I have come across some articles full of praise heaped on Finance minister Mthuli Ncube for managing to stabilise the exchange rate. They claim that TSPs have finally yieled results.
Kenneth Mareya Economic analyst
The so-called stability has nothing to do with TSPs as government has been moving back and forth insofar as exchange rate determination is concerned.
The Reuters system — which should be more of a free-floating exchange rate system — that was introduced in June, has seen our exchange rate now in the fourth month flactuacting between ZW$80 and ZW$85 to the United States dollar.
Some analysts believe that the minister has finally found the magic behind exchange rate flactuations. But has it really stabilised? Well, I belive that the claims have ignored the fact that our exchange rate determination is not free-floating since the central bank is still playing a vital role in influencing the rate.
Let me hasten to take you back a bit into a brief history on our currency exchange rate dilemma. Since 2009 when we formally dollarised the economy shelved the Zimbabwean dollar and most of our macroeconomic problems including currency depreciatiton were curtailed.
Up until 2016, the then finance minister Patrick Chinamasa introduced bond coins which we thought initially were meant to deal with inconveniences caused by acute shortages of small denominations for the US dollar.
Only to realise later on that it was never meant to be like that, a well calculated strategy to sneak in the Zimdollar as the burden of using the greenback was becoming heavy to Treasury without a properly functional industry. The bond coins were then introduced at par with the US dollar. What then happened to the bond coins? Gresham’s Law of bad money driving out good money took place and the rest is now history.
After having seen that bond coins have worked the minister then introduced a controversal surrogate currency bond notes and maintained the exchange rate at 1:1 this was heavily criticised by most economic analysts especially those who are apolitical.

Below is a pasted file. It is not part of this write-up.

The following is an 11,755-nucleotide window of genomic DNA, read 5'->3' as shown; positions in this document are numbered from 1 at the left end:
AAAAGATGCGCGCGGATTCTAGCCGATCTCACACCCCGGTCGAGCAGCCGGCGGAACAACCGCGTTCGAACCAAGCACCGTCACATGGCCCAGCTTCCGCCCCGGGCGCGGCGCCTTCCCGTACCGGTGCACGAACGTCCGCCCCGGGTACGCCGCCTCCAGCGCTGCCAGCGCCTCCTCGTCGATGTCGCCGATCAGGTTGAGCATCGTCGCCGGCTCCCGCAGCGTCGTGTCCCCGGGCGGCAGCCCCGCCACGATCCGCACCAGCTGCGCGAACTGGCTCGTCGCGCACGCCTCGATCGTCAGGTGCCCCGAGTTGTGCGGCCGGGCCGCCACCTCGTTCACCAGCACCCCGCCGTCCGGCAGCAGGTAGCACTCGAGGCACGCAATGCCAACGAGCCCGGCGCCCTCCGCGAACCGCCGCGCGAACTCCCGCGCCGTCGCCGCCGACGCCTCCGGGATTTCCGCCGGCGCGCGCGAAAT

This was a huge “error” or an economic scandal though authorities knew what they were doing. This is the period in which serious externalisation took place as those with foresight knew where it was going. During this period, exporters were paid part of their export proceeds at that rate and that was tantamount to day light robbery since the parallel market rate was way above the fixed rate.
Fast-forwarding the economy to 2018 with the coming in of Ncube who took over the fiscus portfolio from Chinamasa, Ncube who is well known for his controversial stance on denouncing bond notes before he was handed over the portfolio it did not took him a month in the office to change his stance and the mantra was the bond note was the strongest currency in the region.
The minister decided or was made to maintain the 1:1 stance which was ficticious and it became a public secret that the two were not at par even from the onset. Though the minister knew that the stance was damaging to an economy as currency inflows were dwindling causing serious currency shortages to finance critical imports such as drugs, energy, food and spares amongst others. The energy sector was hit hard and the government had to intervene through subsidising fuel.
When Ncube took over from the economic turbulence where Chinamasa left we thought the incoming minister as a technochract would quickly act in good conscience and shelving the bond notes which we knew were prematurely introduced without proper fundermentals being met.
However, the sound of the drums beating never changed as anticipated as the minister maintained same rhythm and the sound even became louder. All this was a pain point for retailers who were forced to sell their products at that unrealistic exchange rate.